Kearns and Sons RS Aesthetics

Back in the Big Sky

Kristy Langton Schlimgen made her debut as a Big Sky Conference official on Tuesday, Oct. 30, at the University of Montana where she was a Lady Griz in the early 1990’s. Jean Schurman photo

Sports have always played an important part of Kristy Langton Schlimgen’s life. From the time she was a little girl until now, she has played everything from softball to volleyball to basketball. She was a key part of the girls’ basketball team and the volleyball team while in high school at Stevensville. After graduation in 1990, she went on to play basketball for the University of Montana Lady Griz and earned numerous honors.
Schlimgen says it was coach Robin Selvig who really helped to shape her life and bring her out of her shell. She played with Shannon Cate Schweyen and Trish Duce Olsen who are both assistant coaches to Selvig. So, on Tuesday night, when she stepped onto the court at the Adams Center wearing the black and white strips of a referee, she had a lot of mixed emotions.
“It was very familiar to hear him (Selvig) chipping at his players,” she said. “They are all my friends but I had a job to do.”
Schlimgen is now a Big Sky referee. After nine years of wearing the insignia of MOA (Montana Officials’ Association) on her shirt, she is now refereeing women’s basketball in the Big Sky Conference.
Each step of her sporting career has brought her to this point. As a player, she learned the game from the inside. She also learned from the best as well as learned about a world beyond the Bitterroot. After playing, she went on to coach at the high school level.
“That gave me an appreciation for coaching and how they are the ultimate motivators,” she said.
She coached until just after the birth of her second son. Schlimgen said coaching took too much away from her family and decided to quit. But she missed the competition and the gym. Someone suggested she become a referee. Her initial thought was “but I hate referees” she said with a laugh. But with the support of her husband, Brent, she took on the task of refereeing volleyball and soon after that basketball.
Schlimgen said, “When I decided to pursue this, it was a sacrifice. But he was okay with that. And he loved being with the boys.”
After officiating basketball games from church leagues to junior high, she started doing high school games. She worked games from Class C schools to the AA schools. Two years ago she started working the Frontier Conference games and also Division II for schools such as MSU Billings and other schools in the Greater Northwest Athletic Conference.
Five years ago, she decided to try to become a Big Sky ref. This involved going to camps where she would be required to ref three and four games a day for five days with every move being scrutinized.
“It’s very intense there. They throw everything they can at you,” she said.
The clinics are held in conjunction with team camps or AAU tournaments so the players are some of the best around. When not working a game, the camp attendees are pouring over film, and breaking apart every play from a referee’s point of view.
“This is a business,” said Schlimgen. “It’s a higher level of training, looking for the little things. It’s a game of angles and you have to learn all of that to make it to this level.”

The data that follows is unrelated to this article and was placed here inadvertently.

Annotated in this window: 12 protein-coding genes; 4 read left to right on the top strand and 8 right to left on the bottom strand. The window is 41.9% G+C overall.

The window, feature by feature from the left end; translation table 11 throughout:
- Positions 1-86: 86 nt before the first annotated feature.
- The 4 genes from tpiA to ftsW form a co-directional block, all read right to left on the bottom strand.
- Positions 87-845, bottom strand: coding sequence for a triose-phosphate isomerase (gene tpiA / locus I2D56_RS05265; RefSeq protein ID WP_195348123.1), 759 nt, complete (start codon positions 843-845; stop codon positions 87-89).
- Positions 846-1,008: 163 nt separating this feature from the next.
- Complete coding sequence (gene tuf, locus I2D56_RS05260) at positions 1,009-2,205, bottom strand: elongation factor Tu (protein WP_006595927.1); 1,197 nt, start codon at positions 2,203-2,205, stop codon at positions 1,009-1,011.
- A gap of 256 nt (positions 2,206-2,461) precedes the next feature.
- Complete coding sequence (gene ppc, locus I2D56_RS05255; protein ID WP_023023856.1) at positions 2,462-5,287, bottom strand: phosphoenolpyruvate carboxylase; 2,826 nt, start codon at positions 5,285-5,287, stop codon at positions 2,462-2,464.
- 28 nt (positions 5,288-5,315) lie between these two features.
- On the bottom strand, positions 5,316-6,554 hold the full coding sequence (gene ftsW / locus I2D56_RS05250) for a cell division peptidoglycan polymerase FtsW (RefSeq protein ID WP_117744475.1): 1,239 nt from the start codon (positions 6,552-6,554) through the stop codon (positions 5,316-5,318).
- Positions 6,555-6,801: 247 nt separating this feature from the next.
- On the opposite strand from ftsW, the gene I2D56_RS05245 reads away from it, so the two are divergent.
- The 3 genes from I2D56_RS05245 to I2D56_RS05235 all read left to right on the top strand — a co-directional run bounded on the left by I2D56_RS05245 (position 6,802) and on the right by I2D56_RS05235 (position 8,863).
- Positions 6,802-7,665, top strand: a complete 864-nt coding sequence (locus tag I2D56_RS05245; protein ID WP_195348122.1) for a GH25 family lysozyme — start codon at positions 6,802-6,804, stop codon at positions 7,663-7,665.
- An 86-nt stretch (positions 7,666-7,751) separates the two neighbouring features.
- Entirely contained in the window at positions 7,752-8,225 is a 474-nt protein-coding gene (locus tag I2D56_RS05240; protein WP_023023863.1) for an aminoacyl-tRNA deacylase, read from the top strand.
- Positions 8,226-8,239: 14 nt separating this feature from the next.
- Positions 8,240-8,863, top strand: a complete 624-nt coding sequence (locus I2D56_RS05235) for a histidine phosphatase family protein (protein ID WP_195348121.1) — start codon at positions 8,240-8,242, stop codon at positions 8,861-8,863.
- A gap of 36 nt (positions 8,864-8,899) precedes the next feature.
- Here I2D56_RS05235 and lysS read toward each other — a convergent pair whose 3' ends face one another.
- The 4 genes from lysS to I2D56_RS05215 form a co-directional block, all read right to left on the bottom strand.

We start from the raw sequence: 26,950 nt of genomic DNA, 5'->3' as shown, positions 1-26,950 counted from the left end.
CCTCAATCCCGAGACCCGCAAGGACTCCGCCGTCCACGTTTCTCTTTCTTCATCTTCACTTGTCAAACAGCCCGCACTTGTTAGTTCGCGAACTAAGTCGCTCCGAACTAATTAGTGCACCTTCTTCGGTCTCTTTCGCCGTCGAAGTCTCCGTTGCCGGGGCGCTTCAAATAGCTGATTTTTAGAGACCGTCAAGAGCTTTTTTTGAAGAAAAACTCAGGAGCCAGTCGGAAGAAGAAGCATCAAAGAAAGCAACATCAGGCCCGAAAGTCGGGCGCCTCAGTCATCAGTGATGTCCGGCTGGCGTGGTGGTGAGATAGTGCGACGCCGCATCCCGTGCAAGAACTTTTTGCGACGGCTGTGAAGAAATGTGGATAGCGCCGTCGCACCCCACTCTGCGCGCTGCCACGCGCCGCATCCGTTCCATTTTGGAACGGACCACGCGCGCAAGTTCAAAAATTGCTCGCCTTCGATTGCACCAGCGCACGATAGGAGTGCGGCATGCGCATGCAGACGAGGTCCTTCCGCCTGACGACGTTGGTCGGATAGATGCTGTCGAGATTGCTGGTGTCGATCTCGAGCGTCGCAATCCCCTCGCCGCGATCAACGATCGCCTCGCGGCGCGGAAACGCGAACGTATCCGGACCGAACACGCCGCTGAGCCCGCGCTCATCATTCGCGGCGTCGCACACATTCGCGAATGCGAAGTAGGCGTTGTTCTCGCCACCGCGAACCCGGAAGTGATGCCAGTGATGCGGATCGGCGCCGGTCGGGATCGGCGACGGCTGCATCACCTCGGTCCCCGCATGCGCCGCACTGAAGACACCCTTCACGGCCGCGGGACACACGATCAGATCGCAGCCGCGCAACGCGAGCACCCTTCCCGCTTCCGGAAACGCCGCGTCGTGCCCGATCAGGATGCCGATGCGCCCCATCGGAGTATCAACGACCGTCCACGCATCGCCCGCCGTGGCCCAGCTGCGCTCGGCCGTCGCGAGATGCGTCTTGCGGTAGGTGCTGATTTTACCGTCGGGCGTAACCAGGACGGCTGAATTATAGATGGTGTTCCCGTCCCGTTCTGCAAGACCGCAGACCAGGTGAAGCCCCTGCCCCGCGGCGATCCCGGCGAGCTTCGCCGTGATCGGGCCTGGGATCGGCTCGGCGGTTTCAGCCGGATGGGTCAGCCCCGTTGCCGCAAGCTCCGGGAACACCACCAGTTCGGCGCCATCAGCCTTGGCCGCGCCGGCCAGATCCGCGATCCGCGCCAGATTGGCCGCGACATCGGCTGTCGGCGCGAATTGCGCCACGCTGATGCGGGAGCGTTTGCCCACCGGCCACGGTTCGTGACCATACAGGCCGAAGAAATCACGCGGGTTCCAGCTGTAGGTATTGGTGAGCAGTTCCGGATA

She went to the camp for three years and felt she was getting to the level she needed to be at. But then her sister got ill and she opted to stay home to care for her.
On April 20, 2011, her husband, Brent, unexpectedly died. Her partner, friend and biggest supporter was gone. She said the grief she felt was so huge she didn’t know how she would get through it. “But it’s like a snow bank, you just have to plow through it.”
The physical nature of refereeing helped with the grief, as did the camaraderie of her fellow refs. A year ago, her parents, Brian and Karen Langton, moved in with her to help care for her sons, Drew and Luke.
“I couldn’t leave them at home with a sitter to go and ref but with mom and dad there, that’s allowed me to get back to refing.”
This last summer, she decided to try again and went back to camp to become a Big Sky ref. There is one person, Marla Denim, that makes all of the assignments for the Big Sky women’s’ games. Imagine Schlimgen’s surprise when a waiter handed her a hand written note during the keynote speaker’s speech on Saturday night of camp. The note told her she had been selected ‘if she went up and interrupted the speaker, took the mic and announced she had been selected.’ At first, she thought it was a joke, but then she thought, what if it isn’t?
The painfully shy teenager couldn’t have done it and probably neither could the Lady Griz player. But those experiences, along with everything else, propelled her to the podium where she announced to the 125 other potential refs that she had been selected.
Now it’s a challenge for her again. She studies casebooks and rulebooks all the time, trying to prepare for an infinite number of situations. Although she is a teacher at Corvallis Middle School, she won’t miss any school this year. All of the games she’s been assigned to are on Saturday nights. She can fly out on Friday after school and be back Sunday. Grandma and Grandpa will keep track of her boys while she’s on the road.
The only close Big Sky game she had this year was last Tuesday at the University of Montana. Her parents, sons, and sister were there watching, just as they (well everyone but the boys) had when she played. It was a proud moment for them but also bittersweet for Schlimgen. “This is where Brent and I spent our senior year as husband and wife. He would have been so proud. He was so supportive.”

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